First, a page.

1934 Gibson-made Kalamazoo KG-11 Flattop Guitar

It's time to start weeding the KG-11 patch! This one has a factory order number that could point to '33 or '34, but it's probably a '34. It has the nice features of the early, small-burst KG-11s -- a flat headstock top, a slightly-slimmer and slightly-rounder neck profile, and bracing that's just a hair lighter than later KG-11s. That makes these a little less punchy but a little warmer on the low-end.

KG-11s are my favorite of the Kalamazoo flattops and while they're not as loud and all-out as the longer-bodied KG-14s (L-00 shape), they have a bit more sweetness to their voice and feel a little more relaxed to play as the body shape pulls the neck closer to your hands.

This one is in excellent shape and has no cracks. It used to have a '60s-style Harmony pickguard installed (with a few screws), but I've removed that and filled the old screw-holes. These make great fingerpicking guitars and work pretty-well for a light/medium-strength flatpicker for old-time or traditional backup needs, too.

Work included: a neck reset, fret level/dress, new compensated bone saddle, new StewMac Golden Age tuners at the headstock, new ebony bridgepins and endpin, minor brace and seam reglues to the back, side dots install, cleaning, and a setup. Action is bang-on at 3/32" EA and 1/16" DGBE at the 12th fret. The neck is straight and it's strung with 50w-11 gauges. I wouldn't go any heavier than that for standard tuning on these guitars as they are pretty lightly-built. The saddle is plenty-tall and has lots of adjustment room.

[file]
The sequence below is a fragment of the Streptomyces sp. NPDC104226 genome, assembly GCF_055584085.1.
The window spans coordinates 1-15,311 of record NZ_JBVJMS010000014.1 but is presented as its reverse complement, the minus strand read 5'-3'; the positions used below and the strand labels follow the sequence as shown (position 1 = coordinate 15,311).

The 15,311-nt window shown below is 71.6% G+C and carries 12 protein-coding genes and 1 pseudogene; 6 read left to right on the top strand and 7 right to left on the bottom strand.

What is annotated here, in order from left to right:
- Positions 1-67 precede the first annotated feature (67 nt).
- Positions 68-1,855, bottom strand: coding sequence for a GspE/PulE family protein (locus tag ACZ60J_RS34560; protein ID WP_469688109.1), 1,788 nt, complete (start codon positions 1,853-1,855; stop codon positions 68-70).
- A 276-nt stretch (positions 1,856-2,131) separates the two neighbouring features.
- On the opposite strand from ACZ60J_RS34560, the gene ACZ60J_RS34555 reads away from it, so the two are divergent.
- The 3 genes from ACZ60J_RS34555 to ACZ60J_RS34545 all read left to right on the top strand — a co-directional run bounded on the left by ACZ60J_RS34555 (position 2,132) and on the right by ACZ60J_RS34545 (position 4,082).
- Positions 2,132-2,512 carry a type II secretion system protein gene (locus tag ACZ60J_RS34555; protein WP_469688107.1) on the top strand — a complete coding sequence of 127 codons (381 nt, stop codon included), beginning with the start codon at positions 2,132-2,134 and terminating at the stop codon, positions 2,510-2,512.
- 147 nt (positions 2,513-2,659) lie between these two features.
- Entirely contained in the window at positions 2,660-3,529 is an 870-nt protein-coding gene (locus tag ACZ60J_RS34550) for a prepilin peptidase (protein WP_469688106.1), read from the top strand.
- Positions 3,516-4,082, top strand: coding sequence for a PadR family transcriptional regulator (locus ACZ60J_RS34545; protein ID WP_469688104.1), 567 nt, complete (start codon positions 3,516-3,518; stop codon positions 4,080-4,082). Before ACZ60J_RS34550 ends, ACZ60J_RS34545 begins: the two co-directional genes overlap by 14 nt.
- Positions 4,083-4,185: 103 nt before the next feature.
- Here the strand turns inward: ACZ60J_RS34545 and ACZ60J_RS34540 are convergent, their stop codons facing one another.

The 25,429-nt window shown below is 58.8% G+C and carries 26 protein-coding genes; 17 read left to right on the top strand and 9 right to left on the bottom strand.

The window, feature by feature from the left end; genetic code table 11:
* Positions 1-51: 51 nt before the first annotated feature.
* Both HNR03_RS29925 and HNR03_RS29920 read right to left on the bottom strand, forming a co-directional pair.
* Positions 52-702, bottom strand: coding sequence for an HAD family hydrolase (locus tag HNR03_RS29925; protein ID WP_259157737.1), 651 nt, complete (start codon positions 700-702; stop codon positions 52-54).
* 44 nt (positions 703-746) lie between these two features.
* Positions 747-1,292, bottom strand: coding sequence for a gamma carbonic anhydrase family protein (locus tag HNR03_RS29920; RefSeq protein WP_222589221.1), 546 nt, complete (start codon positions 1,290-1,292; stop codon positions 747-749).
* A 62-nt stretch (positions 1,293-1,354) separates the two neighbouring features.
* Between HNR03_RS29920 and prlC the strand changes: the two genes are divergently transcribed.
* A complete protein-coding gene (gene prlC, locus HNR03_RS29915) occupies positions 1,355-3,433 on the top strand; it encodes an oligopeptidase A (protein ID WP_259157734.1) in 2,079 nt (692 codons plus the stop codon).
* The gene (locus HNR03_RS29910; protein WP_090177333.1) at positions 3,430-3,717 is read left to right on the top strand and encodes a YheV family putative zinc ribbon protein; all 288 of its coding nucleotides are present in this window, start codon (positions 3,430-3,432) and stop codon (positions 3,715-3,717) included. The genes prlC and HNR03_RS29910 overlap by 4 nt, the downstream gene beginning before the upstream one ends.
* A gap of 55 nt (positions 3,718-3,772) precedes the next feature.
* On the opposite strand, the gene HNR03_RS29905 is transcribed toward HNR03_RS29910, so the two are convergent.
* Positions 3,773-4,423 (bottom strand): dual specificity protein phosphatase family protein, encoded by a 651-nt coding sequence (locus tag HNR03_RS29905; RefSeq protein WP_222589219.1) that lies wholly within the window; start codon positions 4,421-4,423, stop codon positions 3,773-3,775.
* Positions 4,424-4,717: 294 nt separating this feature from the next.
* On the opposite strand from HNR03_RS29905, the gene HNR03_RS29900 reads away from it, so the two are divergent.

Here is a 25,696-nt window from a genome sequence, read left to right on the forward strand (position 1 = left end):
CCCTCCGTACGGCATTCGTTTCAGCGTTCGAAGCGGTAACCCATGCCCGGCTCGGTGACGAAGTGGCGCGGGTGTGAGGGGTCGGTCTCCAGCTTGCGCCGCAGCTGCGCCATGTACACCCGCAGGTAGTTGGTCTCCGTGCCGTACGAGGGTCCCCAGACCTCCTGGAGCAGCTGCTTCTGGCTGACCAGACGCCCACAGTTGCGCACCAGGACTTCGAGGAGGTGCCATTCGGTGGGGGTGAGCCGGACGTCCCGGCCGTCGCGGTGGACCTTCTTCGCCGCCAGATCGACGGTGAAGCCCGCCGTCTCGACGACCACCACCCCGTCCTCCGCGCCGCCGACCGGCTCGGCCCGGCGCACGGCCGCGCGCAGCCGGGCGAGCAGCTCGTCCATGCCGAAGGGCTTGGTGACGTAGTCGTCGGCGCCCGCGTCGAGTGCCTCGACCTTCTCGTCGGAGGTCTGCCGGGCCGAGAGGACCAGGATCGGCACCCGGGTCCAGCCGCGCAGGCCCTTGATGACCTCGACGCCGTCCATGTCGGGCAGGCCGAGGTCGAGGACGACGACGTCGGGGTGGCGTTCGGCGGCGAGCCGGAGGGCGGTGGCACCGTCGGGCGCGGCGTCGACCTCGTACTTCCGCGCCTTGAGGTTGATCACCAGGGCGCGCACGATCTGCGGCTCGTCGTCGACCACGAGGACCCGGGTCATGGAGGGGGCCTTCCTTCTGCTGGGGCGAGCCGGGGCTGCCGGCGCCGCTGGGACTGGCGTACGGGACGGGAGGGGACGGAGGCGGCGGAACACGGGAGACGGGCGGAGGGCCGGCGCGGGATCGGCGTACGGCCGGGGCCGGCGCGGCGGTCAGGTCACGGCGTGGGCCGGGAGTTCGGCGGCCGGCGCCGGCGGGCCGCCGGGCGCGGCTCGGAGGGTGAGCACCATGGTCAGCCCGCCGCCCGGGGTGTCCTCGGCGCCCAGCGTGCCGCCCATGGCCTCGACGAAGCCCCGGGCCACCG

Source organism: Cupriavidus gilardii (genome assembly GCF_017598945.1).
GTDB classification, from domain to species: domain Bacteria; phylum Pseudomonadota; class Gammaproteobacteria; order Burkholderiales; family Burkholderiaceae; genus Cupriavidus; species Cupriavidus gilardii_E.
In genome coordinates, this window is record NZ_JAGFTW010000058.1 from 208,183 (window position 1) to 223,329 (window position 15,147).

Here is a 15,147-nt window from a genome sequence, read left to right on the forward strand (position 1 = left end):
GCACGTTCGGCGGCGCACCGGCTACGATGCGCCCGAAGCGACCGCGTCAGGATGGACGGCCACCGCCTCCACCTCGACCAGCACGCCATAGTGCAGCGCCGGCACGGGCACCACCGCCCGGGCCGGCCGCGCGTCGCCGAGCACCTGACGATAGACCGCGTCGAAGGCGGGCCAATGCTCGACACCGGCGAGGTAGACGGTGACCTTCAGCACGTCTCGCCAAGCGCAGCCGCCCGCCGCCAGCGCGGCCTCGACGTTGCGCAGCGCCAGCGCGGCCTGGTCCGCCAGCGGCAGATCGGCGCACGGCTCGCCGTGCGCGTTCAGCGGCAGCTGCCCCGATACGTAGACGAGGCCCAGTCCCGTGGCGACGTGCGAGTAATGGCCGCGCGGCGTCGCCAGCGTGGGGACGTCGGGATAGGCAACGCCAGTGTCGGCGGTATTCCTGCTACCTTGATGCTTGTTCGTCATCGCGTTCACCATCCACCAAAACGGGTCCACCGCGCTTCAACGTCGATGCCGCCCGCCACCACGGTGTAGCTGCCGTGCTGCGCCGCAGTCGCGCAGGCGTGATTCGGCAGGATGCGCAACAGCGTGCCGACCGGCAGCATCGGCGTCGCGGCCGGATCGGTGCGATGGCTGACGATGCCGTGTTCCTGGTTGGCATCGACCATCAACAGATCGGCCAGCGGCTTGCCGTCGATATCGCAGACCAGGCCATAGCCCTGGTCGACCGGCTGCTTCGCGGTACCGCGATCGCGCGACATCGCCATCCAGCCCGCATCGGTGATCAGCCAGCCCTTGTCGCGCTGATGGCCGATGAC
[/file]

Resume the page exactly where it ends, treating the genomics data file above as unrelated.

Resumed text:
Scale length: 24 7/8"
Nut width: 1 3/4"
String spacing at nut: 1 1/2"
String spacing at bridge: 2 3/8"
Body length: 17 3/4"
Lower bout width: 14 3/4"
Waist width: 9"
Upper bout width: 10"
Side depth at endpin: 4 1/16"
Top wood: solid spruce
Back/sides wood: solid mahogany
Neck wood: mahogany
Bracing type: ladder
Fretboard: rosewood, ebony nut
Bridge: rosewood, bone saddle
Neck feel: medium C/soft V, ~10" board radius

Condition notes: there's plenty of scratching and weather-check to the finish all-over. The back of the neck has been played-enough that it's almost down to bare wood for the first half of it, with wear patterns all over the back. It looks/feels great, though. The saddle, pins, and tuners are new, but the instrument is otherwise original. The frets are the original, low, thin Gibson type. For players looking for a modern feel, I can refret as desired at additional cost.

The wedge-shaped old Gibson bridges mean that if you want 1/8" height over the bridge top on the bass side of the saddle, the treble side needs to be quite a bit proud of the deck.